Bridgestone's planned withdrawal from Formula One at the end of the 2010 season is apparently being fought by the powers that be, who are afraid that the category may not have a replacement lined up to cover the absence of the Japanese giant.
According to reports in Spain's El Mundo Deportivo
, measures are being evaluated that may persuade Bridgestone to remain in the sport, where it has been the sole supplier of rubber since rival Michelin pulled out at the end of 2006. Bridgestone announced that it too would be quitting F1 immediately after the 2009 Abu Dhabi Grand Prix, despite having a year to run on its current deal.
"The decision made by the board of directors of Bridgestone comes after considerable and lengthy evaluations, and has been based on the company's need to redirect its resources towards the further intensive development of innovative technologies and strategic products," the official line ran at the time, "While we understand and respect the reasons for this decision, it has nevertheless come as a great disappointment.
"Bridgestone's relationship with the FIA F1 World Championship stretches beyond being a tyre-supplier. F1 has been of strategic importance to Bridgestone in developing its technologies and the recognition of Bridgestone as a leader in the global tyre industry, raising the company's brand awareness and providing its strategic business units around the globe with promotional and marketing tools that are intrinsically linked to our company's core products. Having achieved these goals, Bridgestone is now poised to take its technological and brand-building efforts to the next level."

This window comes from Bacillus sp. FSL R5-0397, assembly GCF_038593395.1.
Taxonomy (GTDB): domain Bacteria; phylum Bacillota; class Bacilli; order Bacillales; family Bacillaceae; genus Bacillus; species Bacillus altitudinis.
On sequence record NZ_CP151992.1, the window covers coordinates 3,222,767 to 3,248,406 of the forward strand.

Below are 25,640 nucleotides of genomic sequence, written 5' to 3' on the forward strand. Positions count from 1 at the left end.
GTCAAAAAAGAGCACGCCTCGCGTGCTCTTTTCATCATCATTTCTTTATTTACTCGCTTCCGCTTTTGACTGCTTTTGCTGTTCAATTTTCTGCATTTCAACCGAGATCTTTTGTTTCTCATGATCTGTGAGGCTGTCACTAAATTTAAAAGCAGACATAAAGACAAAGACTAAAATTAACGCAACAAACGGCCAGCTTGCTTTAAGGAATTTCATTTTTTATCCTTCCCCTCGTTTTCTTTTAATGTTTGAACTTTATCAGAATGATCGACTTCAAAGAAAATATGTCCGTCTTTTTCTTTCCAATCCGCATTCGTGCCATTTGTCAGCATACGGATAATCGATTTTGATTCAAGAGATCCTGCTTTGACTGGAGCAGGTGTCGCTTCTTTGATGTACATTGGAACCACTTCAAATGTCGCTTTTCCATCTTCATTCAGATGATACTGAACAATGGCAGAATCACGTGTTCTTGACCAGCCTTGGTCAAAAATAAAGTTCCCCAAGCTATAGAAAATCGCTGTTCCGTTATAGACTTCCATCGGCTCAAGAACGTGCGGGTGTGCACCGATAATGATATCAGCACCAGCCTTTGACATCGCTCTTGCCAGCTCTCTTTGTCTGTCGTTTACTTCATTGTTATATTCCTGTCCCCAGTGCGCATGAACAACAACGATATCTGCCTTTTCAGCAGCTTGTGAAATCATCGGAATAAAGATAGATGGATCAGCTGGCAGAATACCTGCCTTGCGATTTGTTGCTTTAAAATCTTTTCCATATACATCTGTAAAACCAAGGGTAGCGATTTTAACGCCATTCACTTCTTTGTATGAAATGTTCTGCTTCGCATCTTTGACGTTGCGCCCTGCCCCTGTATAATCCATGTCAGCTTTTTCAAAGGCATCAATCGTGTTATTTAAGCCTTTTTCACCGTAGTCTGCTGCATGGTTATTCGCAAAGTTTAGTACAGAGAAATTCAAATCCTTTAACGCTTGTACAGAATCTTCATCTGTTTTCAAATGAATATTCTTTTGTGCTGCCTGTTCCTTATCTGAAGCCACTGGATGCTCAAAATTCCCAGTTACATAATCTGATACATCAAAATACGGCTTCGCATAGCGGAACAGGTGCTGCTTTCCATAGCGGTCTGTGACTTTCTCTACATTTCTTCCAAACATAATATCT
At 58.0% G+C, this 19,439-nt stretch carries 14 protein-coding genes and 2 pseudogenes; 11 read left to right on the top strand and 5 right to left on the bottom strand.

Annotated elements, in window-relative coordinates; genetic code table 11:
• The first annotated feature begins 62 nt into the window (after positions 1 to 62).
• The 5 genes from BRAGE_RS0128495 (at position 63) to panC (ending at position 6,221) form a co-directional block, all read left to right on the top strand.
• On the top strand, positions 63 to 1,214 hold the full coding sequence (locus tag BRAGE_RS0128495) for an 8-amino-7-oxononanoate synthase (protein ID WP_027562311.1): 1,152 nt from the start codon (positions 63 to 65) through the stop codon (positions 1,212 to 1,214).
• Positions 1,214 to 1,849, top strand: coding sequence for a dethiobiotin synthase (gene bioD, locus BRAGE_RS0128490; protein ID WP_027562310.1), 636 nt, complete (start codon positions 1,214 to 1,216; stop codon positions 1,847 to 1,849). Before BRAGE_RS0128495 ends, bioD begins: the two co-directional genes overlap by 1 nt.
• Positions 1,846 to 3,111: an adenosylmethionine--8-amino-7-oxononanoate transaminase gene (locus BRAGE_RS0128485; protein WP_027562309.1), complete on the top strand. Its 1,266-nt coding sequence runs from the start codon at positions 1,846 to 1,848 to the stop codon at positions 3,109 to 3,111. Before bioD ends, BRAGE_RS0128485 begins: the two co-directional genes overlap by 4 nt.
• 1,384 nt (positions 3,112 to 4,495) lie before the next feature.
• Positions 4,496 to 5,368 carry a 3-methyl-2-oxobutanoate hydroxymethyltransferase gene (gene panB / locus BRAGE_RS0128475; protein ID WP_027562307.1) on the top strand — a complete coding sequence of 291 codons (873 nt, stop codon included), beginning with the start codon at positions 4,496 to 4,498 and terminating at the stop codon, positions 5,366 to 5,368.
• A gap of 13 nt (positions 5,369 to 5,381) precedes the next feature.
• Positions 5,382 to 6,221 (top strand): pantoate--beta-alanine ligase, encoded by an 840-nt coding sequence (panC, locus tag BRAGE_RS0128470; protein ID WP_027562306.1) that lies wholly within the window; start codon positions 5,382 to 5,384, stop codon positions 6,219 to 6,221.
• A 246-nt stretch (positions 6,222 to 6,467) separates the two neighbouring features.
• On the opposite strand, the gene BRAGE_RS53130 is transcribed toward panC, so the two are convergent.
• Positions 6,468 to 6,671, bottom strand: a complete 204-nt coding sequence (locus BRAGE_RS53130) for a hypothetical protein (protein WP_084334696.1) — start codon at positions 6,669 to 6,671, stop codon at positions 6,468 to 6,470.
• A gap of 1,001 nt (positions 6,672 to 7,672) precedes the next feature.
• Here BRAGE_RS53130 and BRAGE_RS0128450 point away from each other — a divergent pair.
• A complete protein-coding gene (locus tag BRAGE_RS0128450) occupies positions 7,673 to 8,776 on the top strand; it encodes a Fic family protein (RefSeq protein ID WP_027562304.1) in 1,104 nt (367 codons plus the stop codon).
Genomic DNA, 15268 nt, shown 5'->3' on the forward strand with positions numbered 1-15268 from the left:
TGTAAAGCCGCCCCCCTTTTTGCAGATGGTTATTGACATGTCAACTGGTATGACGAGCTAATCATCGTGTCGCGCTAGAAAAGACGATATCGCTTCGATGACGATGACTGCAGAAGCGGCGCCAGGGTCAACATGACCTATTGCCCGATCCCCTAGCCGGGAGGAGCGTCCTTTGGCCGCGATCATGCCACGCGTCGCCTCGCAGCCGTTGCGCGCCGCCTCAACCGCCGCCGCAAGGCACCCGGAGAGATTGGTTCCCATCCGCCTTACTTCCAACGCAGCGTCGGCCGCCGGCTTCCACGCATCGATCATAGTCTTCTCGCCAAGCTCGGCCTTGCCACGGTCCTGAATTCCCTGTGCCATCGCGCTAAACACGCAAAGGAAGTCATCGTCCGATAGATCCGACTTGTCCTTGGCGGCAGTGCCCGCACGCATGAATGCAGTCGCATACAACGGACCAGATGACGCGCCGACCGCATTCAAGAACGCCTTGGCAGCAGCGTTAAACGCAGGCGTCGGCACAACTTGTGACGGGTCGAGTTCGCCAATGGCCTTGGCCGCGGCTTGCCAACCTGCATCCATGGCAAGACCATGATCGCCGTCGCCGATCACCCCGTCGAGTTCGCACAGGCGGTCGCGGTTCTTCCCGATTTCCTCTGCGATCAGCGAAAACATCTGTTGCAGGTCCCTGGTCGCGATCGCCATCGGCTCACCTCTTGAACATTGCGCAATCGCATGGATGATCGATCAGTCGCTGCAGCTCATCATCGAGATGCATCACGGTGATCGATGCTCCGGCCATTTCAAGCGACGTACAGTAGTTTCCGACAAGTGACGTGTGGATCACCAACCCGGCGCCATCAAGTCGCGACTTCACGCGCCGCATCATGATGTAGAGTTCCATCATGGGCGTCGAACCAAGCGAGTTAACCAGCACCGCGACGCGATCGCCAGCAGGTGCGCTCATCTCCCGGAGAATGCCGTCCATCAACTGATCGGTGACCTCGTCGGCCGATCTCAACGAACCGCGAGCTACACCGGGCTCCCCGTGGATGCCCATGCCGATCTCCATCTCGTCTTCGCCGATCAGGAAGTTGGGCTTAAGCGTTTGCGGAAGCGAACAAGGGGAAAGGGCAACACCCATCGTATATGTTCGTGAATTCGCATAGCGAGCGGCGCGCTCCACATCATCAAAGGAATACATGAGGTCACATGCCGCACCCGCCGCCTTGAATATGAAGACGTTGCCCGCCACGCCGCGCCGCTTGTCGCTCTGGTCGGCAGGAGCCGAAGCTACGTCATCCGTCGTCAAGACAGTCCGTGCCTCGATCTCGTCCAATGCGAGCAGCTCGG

Although Bridgestone insisted that the economic downturn was not to blame for its decision - unlike that taken by former F1 partners Honda, BMW
- business sources reveal that the company made a net loss of around $420m in the first half of 2009, with net profits for the current financial year - to March 2010 - expected to plummet by 42 per cent year-on-year.
Despite that, however, negotiations are apparently underway in order to find a solution that could see Bridgestone remain as tyre supplier to the top flight. The latest F1 rules reveal that teams will only have eleven sets of tyres per car in 2010, as opposed to the previous 14, and this figure could fall further if cost-cutting for the supplier becomes a sticking point.
With Pirelli immediately ruling itself out of the running to replace its rival, and Michelin havering - initially saying non
before admitting that it would consider the position according to circumstances being made more favourable - Korean brands Kumho and Hankook were promoted as the new frontrunners [see story here
], but interest is apparently waning in both companies, particularly given the major technological and financial investment required and the limited time left to develop suitable tyres before the 2011 season.